>Well, "socially unacceptable" if you're superficial and want to be popular and trendy.
The hardship of trying to break into an exclusive group ("popular") and working towards that goal ("trendy") is not too far off from that which looms over much of Korean culture. The fear that a social slight might cast you as an outlier, hurting your possibility of getting into such a group and undoing all your work, is unfortunately well founded. In the Korean language, if one is an outlier in a group, the word used to compare them to the rest is not "different" but "wrong."
You also imply that one's own sense of identity should be the main view considered, over the "superficial" views of others. While I agree on moral grounds, this is simply not the case in Korea.
It doesn't matter if Stanford verified his attendance--if it seemed fishy it was as good as true.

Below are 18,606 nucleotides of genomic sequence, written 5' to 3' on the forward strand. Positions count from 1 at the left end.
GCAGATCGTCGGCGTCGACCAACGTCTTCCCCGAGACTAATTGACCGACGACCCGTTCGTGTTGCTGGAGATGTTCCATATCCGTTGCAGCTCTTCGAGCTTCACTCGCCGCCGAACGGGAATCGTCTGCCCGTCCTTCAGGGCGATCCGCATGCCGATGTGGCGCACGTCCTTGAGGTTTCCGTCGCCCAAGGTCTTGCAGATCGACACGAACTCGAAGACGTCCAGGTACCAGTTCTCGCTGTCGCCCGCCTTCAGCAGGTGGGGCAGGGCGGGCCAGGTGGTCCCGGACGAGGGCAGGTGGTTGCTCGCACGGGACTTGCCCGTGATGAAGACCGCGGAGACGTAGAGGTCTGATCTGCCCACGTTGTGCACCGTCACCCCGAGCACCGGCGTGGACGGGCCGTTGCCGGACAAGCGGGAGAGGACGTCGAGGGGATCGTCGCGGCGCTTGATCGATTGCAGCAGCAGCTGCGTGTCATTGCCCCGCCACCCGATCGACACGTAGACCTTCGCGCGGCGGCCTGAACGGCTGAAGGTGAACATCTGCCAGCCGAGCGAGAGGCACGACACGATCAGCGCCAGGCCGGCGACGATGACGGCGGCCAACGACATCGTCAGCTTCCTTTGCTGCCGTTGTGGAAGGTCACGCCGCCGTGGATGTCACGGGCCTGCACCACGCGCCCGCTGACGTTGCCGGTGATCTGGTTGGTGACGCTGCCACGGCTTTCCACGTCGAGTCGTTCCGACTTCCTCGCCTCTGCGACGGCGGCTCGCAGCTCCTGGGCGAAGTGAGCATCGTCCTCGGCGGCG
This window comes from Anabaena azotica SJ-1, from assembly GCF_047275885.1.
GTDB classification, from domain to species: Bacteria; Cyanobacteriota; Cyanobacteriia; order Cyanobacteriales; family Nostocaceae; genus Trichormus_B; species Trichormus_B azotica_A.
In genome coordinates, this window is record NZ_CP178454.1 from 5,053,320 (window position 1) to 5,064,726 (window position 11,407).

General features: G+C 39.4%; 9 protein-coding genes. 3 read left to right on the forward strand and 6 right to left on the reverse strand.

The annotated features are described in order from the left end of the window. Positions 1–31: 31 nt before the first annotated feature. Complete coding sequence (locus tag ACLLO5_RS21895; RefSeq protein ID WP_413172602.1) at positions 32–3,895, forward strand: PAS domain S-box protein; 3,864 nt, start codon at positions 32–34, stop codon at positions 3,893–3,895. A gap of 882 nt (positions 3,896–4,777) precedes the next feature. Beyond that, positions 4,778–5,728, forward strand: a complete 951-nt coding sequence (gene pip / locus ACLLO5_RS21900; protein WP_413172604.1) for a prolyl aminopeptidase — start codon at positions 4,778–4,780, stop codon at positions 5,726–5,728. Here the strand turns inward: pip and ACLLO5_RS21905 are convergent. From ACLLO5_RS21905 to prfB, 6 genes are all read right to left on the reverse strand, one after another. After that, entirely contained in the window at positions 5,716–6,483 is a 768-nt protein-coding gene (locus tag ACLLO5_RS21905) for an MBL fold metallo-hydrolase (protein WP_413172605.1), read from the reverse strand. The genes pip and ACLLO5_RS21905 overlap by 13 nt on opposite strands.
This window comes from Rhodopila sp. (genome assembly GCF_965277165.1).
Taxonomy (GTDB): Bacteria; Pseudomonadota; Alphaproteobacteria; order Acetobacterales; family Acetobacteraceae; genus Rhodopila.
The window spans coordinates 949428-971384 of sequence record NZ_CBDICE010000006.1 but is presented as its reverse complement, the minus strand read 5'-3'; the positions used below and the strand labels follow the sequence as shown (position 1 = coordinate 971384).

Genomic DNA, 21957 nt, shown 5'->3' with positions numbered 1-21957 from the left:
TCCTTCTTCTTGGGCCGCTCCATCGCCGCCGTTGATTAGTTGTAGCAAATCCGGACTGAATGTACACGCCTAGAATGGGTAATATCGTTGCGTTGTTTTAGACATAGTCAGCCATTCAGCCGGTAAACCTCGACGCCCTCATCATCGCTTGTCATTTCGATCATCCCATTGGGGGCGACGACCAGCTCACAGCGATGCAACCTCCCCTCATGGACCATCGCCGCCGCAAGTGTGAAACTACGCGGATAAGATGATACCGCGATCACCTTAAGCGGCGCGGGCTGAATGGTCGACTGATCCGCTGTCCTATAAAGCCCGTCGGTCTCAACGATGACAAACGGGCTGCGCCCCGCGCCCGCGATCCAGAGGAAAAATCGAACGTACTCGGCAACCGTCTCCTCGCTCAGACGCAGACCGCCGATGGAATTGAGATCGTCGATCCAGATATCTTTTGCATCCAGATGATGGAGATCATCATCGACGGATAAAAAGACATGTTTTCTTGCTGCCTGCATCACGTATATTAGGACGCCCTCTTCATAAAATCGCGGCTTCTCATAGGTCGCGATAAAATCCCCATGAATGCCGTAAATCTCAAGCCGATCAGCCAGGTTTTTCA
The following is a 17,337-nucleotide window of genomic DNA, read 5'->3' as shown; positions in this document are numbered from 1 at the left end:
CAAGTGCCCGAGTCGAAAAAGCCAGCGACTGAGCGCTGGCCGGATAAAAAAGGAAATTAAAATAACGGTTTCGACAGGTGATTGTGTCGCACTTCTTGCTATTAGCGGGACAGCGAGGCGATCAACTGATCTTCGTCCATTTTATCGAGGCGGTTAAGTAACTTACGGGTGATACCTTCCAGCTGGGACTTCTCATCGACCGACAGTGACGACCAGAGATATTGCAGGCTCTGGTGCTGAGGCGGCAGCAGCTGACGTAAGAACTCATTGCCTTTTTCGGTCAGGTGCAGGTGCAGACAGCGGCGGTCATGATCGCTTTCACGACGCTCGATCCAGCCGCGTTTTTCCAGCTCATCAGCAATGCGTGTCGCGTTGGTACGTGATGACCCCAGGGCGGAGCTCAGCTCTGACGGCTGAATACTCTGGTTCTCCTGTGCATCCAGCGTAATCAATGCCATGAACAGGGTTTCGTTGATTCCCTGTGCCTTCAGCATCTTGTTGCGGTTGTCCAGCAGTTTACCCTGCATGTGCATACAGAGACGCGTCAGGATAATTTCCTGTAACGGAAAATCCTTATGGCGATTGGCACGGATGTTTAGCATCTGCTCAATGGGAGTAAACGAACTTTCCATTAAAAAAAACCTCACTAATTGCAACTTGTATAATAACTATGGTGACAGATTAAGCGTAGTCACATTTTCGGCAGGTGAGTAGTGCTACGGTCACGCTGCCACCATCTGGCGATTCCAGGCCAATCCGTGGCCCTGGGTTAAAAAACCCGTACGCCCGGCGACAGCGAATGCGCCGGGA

Korean Air stewards being required to do makeup training:
"This February, cabin crew for Korean Airlines participated in makeup training, a mandatory requirement for all new stewardesses. This year, there were more than the usual numbers in the room. Korean Air now requires male cabin crew to attend -- and to learn how to blush and bronze themselves."
"In fact, a 2016 survey by Saramin, a Korean online job portal, found that more than 60% of human resources personnel feel an applicant's appearance affects his or her candidacy."
In a country where photos are usually required with applications for jobs that are expected to last you your lifetime, would it be superficial to use makeup/photoshop in your photo? At least nobody in Korea thinks so.
Not mentioned: Korea espouses a ton of misogynistic attitudes towards women